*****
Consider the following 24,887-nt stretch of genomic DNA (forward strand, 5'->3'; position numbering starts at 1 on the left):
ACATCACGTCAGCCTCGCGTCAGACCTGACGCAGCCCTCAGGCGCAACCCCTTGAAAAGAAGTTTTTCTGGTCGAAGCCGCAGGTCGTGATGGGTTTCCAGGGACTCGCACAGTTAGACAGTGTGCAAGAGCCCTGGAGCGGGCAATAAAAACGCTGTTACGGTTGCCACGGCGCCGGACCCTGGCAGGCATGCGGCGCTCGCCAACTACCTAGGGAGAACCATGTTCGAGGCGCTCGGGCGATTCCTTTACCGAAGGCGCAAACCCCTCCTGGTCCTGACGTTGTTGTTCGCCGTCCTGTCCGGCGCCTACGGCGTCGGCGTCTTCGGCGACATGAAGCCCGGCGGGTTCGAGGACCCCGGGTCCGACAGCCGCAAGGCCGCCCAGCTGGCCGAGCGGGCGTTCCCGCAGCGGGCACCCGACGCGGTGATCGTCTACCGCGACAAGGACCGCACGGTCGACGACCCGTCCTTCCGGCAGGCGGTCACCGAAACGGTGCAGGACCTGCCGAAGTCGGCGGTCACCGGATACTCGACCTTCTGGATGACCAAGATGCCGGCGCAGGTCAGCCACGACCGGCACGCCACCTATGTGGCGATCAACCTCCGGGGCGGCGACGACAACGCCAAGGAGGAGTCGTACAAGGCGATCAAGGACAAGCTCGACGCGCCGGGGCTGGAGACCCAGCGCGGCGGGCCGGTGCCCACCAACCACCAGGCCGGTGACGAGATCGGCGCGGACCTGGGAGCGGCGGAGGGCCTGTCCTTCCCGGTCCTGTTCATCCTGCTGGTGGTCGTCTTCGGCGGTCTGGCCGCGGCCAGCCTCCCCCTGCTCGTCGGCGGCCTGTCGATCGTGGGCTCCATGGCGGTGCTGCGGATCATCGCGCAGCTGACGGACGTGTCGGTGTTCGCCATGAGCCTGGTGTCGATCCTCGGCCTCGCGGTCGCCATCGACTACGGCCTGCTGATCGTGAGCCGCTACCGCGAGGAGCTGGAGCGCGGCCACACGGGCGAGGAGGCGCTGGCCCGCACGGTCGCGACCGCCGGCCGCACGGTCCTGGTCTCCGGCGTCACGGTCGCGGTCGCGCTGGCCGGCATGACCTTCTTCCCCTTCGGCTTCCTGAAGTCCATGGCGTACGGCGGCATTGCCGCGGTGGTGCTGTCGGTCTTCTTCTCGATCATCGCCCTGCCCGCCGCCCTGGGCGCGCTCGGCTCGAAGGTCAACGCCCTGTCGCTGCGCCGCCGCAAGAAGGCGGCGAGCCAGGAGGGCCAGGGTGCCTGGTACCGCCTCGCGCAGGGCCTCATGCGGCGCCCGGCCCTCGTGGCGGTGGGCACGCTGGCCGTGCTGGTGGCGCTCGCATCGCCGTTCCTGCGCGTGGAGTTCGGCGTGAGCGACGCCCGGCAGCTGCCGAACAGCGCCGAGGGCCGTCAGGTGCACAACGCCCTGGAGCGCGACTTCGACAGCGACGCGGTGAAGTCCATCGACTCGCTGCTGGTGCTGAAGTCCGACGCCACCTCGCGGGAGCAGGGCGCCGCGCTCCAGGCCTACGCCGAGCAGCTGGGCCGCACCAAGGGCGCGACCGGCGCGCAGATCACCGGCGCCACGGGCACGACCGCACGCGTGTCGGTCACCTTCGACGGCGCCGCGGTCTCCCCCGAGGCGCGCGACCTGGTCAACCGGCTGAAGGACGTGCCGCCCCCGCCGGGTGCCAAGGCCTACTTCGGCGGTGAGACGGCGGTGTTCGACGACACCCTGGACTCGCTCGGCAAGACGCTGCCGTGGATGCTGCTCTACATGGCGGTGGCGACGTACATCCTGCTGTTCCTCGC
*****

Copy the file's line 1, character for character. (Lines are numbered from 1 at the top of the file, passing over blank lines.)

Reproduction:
Consider the following 24,887-nt stretch of genomic DNA (forward strand, 5'->3'; position numbering starts at 1 on the left):